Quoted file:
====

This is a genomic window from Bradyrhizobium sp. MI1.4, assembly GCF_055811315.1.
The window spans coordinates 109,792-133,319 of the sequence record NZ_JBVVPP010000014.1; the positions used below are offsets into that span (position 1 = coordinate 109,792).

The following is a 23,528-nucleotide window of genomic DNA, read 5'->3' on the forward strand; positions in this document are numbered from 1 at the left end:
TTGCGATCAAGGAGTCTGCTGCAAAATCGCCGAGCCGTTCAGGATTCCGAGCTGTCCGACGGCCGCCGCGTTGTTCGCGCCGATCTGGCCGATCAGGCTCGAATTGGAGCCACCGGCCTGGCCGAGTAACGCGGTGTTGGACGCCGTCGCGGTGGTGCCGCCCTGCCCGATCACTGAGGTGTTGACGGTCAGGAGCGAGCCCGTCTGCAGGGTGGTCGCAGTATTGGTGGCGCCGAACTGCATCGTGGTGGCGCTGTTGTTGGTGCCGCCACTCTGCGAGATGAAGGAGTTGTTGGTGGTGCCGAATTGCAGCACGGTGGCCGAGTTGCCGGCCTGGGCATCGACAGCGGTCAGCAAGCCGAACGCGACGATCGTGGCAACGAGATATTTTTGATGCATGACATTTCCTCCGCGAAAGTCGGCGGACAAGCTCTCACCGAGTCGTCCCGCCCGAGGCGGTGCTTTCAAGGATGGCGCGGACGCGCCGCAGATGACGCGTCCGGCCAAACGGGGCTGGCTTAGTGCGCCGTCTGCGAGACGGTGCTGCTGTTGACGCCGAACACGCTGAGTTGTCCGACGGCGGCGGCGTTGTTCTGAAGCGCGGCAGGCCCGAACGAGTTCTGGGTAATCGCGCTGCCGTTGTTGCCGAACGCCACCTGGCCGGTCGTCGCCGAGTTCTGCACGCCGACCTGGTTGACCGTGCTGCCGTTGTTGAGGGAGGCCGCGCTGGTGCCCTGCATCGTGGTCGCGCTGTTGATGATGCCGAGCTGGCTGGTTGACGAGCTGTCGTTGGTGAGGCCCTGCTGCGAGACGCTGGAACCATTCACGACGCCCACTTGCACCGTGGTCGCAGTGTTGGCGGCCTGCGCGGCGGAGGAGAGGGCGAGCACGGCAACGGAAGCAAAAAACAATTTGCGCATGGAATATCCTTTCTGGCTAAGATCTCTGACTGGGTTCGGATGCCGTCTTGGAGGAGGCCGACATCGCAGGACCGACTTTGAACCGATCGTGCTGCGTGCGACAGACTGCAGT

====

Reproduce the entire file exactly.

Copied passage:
This is a genomic window from Bradyrhizobium sp. MI1.4, assembly GCF_055811315.1.
The window spans coordinates 109,792-133,319 of the sequence record NZ_JBVVPP010000014.1; the positions used below are offsets into that span (position 1 = coordinate 109,792).

The following is a 23,528-nucleotide window of genomic DNA, read 5'->3' on the forward strand; positions in this document are numbered from 1 at the left end:
TTGCGATCAAGGAGTCTGCTGCAAAATCGCCGAGCCGTTCAGGATTCCGAGCTGTCCGACGGCCGCCGCGTTGTTCGCGCCGATCTGGCCGATCAGGCTCGAATTGGAGCCACCGGCCTGGCCGAGTAACGCGGTGTTGGACGCCGTCGCGGTGGTGCCGCCCTGCCCGATCACTGAGGTGTTGACGGTCAGGAGCGAGCCCGTCTGCAGGGTGGTCGCAGTATTGGTGGCGCCGAACTGCATCGTGGTGGCGCTGTTGTTGGTGCCGCCACTCTGCGAGATGAAGGAGTTGTTGGTGGTGCCGAATTGCAGCACGGTGGCCGAGTTGCCGGCCTGGGCATCGACAGCGGTCAGCAAGCCGAACGCGACGATCGTGGCAACGAGATATTTTTGATGCATGACATTTCCTCCGCGAAAGTCGGCGGACAAGCTCTCACCGAGTCGTCCCGCCCGAGGCGGTGCTTTCAAGGATGGCGCGGACGCGCCGCAGATGACGCGTCCGGCCAAACGGGGCTGGCTTAGTGCGCCGTCTGCGAGACGGTGCTGCTGTTGACGCCGAACACGCTGAGTTGTCCGACGGCGGCGGCGTTGTTCTGAAGCGCGGCAGGCCCGAACGAGTTCTGGGTAATCGCGCTGCCGTTGTTGCCGAACGCCACCTGGCCGGTCGTCGCCGAGTTCTGCACGCCGACCTGGTTGACCGTGCTGCCGTTGTTGAGGGAGGCCGCGCTGGTGCCCTGCATCGTGGTCGCGCTGTTGATGATGCCGAGCTGGCTGGTTGACGAGCTGTCGTTGGTGAGGCCCTGCTGCGAGACGCTGGAACCATTCACGACGCCCACTTGCACCGTGGTCGCAGTGTTGGCGGCCTGCGCGGCGGAGGAGAGGGCGAGCACGGCAACGGAAGCAAAAAACAATTTGCGCATGGAATATCCTTTCTGGCTAAGATCTCTGACTGGGTTCGGATGCCGTCTTGGAGGAGGCCGACATCGCAGGACCGACTTTGAACCGATCGTGCTGCGTGCGACAGACTGCAGT